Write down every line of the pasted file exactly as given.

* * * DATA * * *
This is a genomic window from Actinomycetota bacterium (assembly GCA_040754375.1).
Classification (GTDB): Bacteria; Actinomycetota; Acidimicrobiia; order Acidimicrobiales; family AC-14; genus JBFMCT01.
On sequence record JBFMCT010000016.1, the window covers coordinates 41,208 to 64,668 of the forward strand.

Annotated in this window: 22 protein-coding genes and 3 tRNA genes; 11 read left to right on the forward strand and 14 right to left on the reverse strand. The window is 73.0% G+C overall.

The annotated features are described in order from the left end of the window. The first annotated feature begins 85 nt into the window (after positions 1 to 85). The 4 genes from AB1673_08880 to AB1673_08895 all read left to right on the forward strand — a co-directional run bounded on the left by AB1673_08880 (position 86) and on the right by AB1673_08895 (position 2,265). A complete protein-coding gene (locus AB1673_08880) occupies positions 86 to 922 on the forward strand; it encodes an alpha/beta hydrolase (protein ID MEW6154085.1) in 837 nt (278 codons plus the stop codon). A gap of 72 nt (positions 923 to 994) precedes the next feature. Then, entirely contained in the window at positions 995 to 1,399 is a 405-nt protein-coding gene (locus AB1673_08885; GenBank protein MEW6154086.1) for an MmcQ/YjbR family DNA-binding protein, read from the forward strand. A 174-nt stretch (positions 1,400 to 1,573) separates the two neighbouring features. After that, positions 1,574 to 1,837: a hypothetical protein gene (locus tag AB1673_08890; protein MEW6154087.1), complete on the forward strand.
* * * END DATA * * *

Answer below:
This is a genomic window from Actinomycetota bacterium (assembly GCA_040754375.1).
Classification (GTDB): Bacteria; Actinomycetota; Acidimicrobiia; order Acidimicrobiales; family AC-14; genus JBFMCT01.
On sequence record JBFMCT010000016.1, the window covers coordinates 41,208 to 64,668 of the forward strand.

Annotated in this window: 22 protein-coding genes and 3 tRNA genes; 11 read left to right on the forward strand and 14 right to left on the reverse strand. The window is 73.0% G+C overall.

The annotated features are described in order from the left end of the window. The first annotated feature begins 85 nt into the window (after positions 1 to 85). The 4 genes from AB1673_08880 to AB1673_08895 all read left to right on the forward strand — a co-directional run bounded on the left by AB1673_08880 (position 86) and on the right by AB1673_08895 (position 2,265). A complete protein-coding gene (locus AB1673_08880) occupies positions 86 to 922 on the forward strand; it encodes an alpha/beta hydrolase (protein ID MEW6154085.1) in 837 nt (278 codons plus the stop codon). A gap of 72 nt (positions 923 to 994) precedes the next feature. Then, entirely contained in the window at positions 995 to 1,399 is a 405-nt protein-coding gene (locus AB1673_08885; GenBank protein MEW6154086.1) for an MmcQ/YjbR family DNA-binding protein, read from the forward strand. A 174-nt stretch (positions 1,400 to 1,573) separates the two neighbouring features. After that, positions 1,574 to 1,837: a hypothetical protein gene (locus tag AB1673_08890; protein MEW6154087.1), complete on the forward strand.